5 Ways to Prime Your Digestion for Thanksgiving!

5 Ways to Prime Your Digestion for Thanksgiving!

5 Tips to Kick Start your Digestion

With Thanksgiving just around the corner, it’s time to review the digestive tips that I shared a few years back.

It seems like this time of year rolls around so quickly, and while I am excited to shared delicious meals with friends and family, I also know that my digestion easily gets overwhelmed with too much of well, everything. Following the Ayurvedic tips below has made a tremendous difference and hopefully will for you too!

  1. Stay away from cold, icy drinks! Your digestion works best when heated up, metaphorically speaking like a fire, and ice cold drinks dampen the flame. Once that happens, your food doesn’t “cook” and may just sit in your belly like a rock. Simply request “no ice” when dining out, and at home, get accustomed to drinking room temperature water.  It’ll quickly become a habit as start to notice the difference in your digestion.


  1. A strong digestive fire (AGNI) will help you to digest your food better, moving it through your system efficiently so it doesn’t turn into fat, or create a belly ache. Turn up your agni by drinking 8-12 ounces of water about 15-20 minutes BEFORE you eat, preferably with a squeeze of lemon or lime. This prepares your digestive track for food, stimulating all the necessary digestive enzymes. It is ESSENTIAL to drink your water before and not during or immediately after your meal. When you drink beverages during your meal it dampens your agni, creating bloat, gas and general discomfort. You can sip on a little water while eating if needed. Wait at least a half hour after your meal before consuming a beverage, although you can sip on hot tea such as ginger tea.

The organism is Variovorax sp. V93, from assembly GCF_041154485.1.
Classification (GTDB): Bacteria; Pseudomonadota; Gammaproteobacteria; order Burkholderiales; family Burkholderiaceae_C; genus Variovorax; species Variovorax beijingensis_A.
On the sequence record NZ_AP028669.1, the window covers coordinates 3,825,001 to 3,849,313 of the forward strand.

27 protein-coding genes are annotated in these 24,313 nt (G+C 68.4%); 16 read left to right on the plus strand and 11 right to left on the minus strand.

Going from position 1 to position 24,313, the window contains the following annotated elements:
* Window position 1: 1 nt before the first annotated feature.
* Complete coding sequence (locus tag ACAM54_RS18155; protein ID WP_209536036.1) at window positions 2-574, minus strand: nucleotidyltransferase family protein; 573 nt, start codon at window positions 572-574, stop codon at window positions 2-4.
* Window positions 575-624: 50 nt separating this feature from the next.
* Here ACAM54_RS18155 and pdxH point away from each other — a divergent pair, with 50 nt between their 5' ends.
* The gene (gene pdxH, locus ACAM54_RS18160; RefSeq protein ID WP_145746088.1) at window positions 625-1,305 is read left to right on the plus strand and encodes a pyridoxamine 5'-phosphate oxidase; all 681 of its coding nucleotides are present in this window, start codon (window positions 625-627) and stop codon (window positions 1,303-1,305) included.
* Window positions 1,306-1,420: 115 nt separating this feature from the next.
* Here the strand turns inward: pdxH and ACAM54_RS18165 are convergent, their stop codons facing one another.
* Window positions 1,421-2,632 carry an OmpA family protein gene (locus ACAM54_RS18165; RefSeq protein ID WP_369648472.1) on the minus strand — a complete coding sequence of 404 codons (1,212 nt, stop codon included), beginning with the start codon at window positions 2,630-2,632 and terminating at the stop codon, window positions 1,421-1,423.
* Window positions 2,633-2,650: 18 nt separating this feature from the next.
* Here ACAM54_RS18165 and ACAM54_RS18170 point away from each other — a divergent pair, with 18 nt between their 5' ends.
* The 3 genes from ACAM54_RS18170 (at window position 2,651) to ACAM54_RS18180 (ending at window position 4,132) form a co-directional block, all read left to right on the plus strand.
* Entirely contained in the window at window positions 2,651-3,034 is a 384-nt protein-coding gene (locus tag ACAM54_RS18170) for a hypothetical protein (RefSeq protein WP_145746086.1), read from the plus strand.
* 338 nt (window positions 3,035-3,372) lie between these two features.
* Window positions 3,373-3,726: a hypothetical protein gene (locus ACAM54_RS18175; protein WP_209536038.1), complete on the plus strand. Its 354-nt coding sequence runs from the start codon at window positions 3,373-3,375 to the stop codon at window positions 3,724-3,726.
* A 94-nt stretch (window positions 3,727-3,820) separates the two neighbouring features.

1. Most people really like this suggestion: according to Ayurveda we should eat desert first! The body digests the sweet taste first. If you fill your belly with lots of turkey and stuffing, then add a piece of pecan pie, your body will naturally digest the sweet pie first, leaving everything else to sit. You’ll know when that happens by the reaction of your tummy.  So, start a new tradition this Thanksgiving and serve those pies as appetizers. J  Or just eat your holiday dessert alone, several hours away from any meal, which actually breaks rule number 5, below, but there are always exceptions to the rules on   (Perhaps a mid –day piece of pie, instead of right before bed.)


  1. Finish your final meal of the day around sunset. Our bodies mirror the rhythm of nature, so our agni is actually highest at noon (when the sun is peaking), meaning we can eat more and digest better at that time. If you schedule allows, even if it’s just on the weekends, eat your largest meal of the day at lunch, followed by a lighter “supper” around sunset. I suggest a nice, savory soup during the cold, dark winter to help keep you warm and enkindle your agni. (See link to pumpkin soup recipe below.)  If you finish eating for the day around sunset or shortly after, and just say no to the holiday cookies calling your name (at least a few days a week), it will be easier to maintain your weight. You’ll probably sleep better and feel lighter and more energetic in the morning.


  1. Now here’s a biggie. We’ve been told to eat frequently during the day to quell hunger. According to Ayurveda, most of us should stick to three meals a day, giving our bodies several hours to digest the prior meal and start to rely on our bodies’ fat stores for additional energy. In order to do this, eat a decent size lunch and be sure to have some fat and protein with each meal.  If you must, have a piece of fruit or a handful of nuts for a snack.

Here are some herbal formulas that I recommend for digestion:


Triphala – Gently cleanses and detoxifies the system

Pitta Digest – for digestion that is too quick

Vata Digestion – for those who suffer from constipation, gas and bloat

Kapha Digest – for Sluggish Direction

Liver Support –Promotes proper digestion of fat and a healthy metabolism.

Stress –Ease – Helps the body and mind to adapt to stress of the holidays (or life in general)